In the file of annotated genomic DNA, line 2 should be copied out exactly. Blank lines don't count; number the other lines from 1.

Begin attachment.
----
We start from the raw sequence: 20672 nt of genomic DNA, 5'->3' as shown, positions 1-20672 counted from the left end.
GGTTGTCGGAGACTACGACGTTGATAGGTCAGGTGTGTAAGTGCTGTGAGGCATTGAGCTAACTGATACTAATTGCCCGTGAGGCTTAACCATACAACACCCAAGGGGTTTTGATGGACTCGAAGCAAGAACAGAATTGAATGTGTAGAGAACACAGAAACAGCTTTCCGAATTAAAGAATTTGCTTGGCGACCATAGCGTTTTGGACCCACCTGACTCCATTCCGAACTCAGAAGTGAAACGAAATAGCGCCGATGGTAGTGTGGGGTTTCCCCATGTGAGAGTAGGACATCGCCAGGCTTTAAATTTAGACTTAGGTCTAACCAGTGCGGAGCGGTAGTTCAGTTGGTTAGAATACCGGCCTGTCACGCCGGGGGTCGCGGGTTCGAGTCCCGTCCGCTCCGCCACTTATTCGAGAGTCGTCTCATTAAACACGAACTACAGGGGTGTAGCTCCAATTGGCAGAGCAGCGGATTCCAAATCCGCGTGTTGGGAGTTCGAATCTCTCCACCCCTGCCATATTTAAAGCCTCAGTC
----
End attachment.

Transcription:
GGTTGTCGGAGACTACGACGTTGATAGGTCAGGTGTGTAAGTGCTGTGAGGCATTGAGCTAACTGATACTAATTGCCCGTGAGGCTTAACCATACAACACCCAAGGGGTTTTGATGGACTCGAAGCAAGAACAGAATTGAATGTGTAGAGAACACAGAAACAGCTTTCCGAATTAAAGAATTTGCTTGGCGACCATAGCGTTTTGGACCCACCTGACTCCATTCCGAACTCAGAAGTGAAACGAAATAGCGCCGATGGTAGTGTGGGGTTTCCCCATGTGAGAGTAGGACATCGCCAGGCTTTAAATTTAGACTTAGGTCTAACCAGTGCGGAGCGGTAGTTCAGTTGGTTAGAATACCGGCCTGTCACGCCGGGGGTCGCGGGTTCGAGTCCCGTCCGCTCCGCCACTTATTCGAGAGTCGTCTCATTAAACACGAACTACAGGGGTGTAGCTCCAATTGGCAGAGCAGCGGATTCCAAATCCGCGTGTTGGGAGTTCGAATCTCTCCACCCCTGCCATATTTAAAGCCTCAGTC